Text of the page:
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Another Rant brought to you by Frustration

I've been a full-time Linux user since November '12 now, only using Windows for the only area where it beats Linux - gaming. 99% of the time I'm satisfied with Linux, but the 1% is really, really painful. I'm not saying solving problems in Windows is any simpler, but in my own experience, I've never had such major problems in Windows.

My new awesome laptop has two graphics cards. The i7 chip comes with integrated Intel HD 4000 graphics, and while these graphics are good enough for most purposes, they aren't enough when you want to do some gaming. The laptop also comes with a dedicated nVIDIA GeForce GT635M GPU, which, I must say, does its job really well. It runs Minecraft with full settings at 80 fps, which is definitely enough. In Windows, switching to dedicated graphics is really simple — just right-click the program you want to run and choose nVIDIA. It works. Whether this is due to OEM "bloatware"... no idea. But the point is that they work.

In Linux, the story is a bit different. There's no simple right-click activation, but in theory, it's just matter of prefixing your commands with "primusrun" or "optirun". The keywords here are "in theory". Because it does definitely NOT work out of the box. I had to literally spend many hours of a precious Friday night to finally get it working with the help of a few diligent persons. After which it worked flawlessly. No big thing, but a few hours in front of a terminal to get something as basic as dual graphics working is, quite frankly, too much.

Okay so these things work great (I even had them as locked packages in YaST to prevent them from screwing up) until today. There was a kernel update that I had been postponing for a while just because there was a risk of Optimus screwing up. However, I guess it's not the best security practice to hold off kernel updates that fix vulnerabilities and whatnot, so I decided to just unlock the packages and perform the update. I made a huge mistake. After rebooting, Optimus was broken. How surprising. So, I reinstall everything nVIDIA related while praying (this is apparently an important step) to fix the thing, but nope. Nothing works; the only progress is a change in error messages. After a few hours of attempted fixing (with the help of awesome people and Google), my conclusion is: Shit just doesn't want to work.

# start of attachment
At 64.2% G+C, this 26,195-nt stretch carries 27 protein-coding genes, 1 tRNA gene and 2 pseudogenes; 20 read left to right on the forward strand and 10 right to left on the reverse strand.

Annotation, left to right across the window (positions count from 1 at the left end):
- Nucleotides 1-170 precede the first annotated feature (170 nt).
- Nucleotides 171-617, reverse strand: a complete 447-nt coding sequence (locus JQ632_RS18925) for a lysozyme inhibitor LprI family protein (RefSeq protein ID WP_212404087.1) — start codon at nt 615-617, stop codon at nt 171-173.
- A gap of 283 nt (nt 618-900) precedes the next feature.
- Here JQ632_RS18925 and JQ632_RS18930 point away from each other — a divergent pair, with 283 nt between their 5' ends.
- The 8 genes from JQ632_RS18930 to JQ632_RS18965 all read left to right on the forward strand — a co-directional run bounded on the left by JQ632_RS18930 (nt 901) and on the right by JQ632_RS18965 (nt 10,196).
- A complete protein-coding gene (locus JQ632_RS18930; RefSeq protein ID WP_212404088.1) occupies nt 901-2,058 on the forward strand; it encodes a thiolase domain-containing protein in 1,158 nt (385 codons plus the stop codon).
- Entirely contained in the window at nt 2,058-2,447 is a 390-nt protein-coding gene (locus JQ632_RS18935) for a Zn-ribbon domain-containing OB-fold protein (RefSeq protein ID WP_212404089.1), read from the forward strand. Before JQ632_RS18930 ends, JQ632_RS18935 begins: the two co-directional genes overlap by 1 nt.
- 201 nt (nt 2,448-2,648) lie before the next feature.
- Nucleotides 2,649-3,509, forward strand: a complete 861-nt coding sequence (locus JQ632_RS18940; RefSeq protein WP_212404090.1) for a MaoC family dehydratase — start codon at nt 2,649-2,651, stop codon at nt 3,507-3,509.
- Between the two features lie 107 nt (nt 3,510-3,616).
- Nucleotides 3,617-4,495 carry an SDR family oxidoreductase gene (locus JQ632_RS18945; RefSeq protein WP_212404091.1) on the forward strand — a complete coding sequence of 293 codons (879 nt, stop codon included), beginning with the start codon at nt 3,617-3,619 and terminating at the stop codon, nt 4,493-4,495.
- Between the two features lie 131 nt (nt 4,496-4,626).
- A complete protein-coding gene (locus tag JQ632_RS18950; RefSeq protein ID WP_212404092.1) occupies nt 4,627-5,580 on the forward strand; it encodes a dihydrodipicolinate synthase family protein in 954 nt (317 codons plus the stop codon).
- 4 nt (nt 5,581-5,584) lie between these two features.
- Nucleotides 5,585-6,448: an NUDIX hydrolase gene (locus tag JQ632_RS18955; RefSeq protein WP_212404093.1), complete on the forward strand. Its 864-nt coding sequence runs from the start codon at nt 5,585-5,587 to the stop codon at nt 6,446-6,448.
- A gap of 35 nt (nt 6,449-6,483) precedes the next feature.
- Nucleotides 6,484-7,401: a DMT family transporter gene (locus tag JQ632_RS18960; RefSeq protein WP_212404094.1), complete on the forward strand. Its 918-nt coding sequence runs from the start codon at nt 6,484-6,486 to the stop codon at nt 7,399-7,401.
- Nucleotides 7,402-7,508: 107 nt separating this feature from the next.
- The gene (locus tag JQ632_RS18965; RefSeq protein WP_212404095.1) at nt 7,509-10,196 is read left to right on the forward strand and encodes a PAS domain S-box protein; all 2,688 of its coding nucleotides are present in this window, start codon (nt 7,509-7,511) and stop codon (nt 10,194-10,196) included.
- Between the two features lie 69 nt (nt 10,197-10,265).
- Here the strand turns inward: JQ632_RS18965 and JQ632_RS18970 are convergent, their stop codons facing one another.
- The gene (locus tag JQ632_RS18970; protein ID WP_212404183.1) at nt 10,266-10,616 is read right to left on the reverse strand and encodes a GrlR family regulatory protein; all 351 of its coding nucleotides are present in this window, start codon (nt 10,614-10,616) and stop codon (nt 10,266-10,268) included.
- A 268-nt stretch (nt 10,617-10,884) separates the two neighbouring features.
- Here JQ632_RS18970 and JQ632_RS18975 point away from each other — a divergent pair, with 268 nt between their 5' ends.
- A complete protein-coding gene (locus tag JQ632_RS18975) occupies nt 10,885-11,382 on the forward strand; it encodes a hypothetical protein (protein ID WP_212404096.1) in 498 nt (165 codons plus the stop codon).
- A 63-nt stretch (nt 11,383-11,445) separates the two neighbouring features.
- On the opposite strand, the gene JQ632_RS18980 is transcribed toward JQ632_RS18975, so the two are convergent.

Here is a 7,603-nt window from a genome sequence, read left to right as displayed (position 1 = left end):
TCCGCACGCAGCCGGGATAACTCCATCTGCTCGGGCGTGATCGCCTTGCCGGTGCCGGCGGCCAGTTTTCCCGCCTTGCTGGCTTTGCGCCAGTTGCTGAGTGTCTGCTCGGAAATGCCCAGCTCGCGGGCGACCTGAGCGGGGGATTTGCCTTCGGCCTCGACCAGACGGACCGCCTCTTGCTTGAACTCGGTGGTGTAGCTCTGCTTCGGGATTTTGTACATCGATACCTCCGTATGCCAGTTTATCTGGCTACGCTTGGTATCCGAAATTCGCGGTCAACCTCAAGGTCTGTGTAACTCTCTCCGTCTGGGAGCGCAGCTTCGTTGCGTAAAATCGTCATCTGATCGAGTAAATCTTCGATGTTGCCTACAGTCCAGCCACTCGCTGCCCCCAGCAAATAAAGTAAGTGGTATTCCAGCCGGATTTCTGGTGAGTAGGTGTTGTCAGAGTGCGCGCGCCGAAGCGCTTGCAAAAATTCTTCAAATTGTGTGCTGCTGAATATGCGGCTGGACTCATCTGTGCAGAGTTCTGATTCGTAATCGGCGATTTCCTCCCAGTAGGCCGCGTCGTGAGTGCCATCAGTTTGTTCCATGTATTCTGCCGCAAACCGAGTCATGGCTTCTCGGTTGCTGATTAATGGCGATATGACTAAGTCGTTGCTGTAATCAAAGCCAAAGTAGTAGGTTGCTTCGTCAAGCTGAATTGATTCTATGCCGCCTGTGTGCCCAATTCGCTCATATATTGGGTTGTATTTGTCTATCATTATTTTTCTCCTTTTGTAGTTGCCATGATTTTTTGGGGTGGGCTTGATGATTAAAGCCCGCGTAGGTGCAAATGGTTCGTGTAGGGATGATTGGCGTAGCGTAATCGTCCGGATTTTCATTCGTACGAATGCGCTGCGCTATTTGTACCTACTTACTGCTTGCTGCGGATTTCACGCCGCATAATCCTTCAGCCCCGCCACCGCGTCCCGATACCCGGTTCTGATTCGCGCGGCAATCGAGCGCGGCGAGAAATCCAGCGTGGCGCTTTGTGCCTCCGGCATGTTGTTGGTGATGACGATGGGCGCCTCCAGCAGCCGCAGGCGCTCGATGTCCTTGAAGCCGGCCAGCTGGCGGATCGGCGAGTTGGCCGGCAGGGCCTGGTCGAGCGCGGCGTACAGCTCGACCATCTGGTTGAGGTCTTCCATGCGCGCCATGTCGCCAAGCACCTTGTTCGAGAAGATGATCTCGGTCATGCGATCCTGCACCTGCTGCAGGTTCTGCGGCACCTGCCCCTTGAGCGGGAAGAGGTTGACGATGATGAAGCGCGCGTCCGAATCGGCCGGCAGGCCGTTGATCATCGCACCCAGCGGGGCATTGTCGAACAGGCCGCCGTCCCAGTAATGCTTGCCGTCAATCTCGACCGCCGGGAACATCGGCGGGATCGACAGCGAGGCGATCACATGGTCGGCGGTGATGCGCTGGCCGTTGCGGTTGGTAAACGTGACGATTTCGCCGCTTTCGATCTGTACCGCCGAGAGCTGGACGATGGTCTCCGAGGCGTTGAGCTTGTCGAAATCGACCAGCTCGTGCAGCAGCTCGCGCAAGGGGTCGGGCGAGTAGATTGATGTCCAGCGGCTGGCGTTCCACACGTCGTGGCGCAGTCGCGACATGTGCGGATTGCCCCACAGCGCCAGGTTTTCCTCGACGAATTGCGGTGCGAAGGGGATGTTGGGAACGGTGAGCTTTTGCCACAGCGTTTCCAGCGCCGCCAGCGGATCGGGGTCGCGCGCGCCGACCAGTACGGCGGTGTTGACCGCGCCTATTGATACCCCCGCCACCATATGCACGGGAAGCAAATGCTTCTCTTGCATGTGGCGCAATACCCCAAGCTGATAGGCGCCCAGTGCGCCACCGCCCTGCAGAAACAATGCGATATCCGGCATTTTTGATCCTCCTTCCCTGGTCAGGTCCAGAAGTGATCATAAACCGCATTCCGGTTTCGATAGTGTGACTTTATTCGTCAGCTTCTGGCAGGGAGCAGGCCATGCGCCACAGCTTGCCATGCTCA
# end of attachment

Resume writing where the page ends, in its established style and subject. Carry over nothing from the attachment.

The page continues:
I then submitted a bug to the Bumblebee GitHub page, and then decided to vent my frustration by writing this text.

Don't get me wrong, I like Linux. That's why I'm using it. It has its issues just like Windows has its own. This might be a biased claim since my support for Linux isn't exactly at the top for the time being, but the issues in Windows have so far been minor and usually easy to fix. Unfortunately, I can't say the same for Linux. Usually fixing a seemingly simple issue can take hours in front of a terminal. This makes me very frustrated. If Linux wants to have any chance to compete in the desktop OS market, it needs to fix things like this. Dual graphics aren't exactly a new thing. I really didn't spend more than 2 minutes researching, but the 2nd generation Intel Core processors released 1.5 years ago had dual graphics. Linux needs a reputation as "just works". I'm using one of the largest Linux distros - OpenSUSE - but yet there's no support for dual graphics unless you install external package repos. Even then it doesn't work with ease.

I do realize Linux is mostly maintained by pure volunteers (the exception being Canonical/Ubuntu) and it's definitely not the devs' fault that there is no good support for dual graphics. I'm not sure how this issue could be solved, or why it even takes so long - Ubuntu has Canonical backing them and yet there doesn't seem to be support for Optimus. As long as the most basic things don't work out of the box, you can't expect Linux to be a serious competitor to Microsoft and Apple. There's no "year of the Linux desktop" before this is rectified.

Do I have a solution for increased hardware support? No, I don't. But this isn't okay for a huge Linux distro like OpenSUSE — let alone Ubuntu.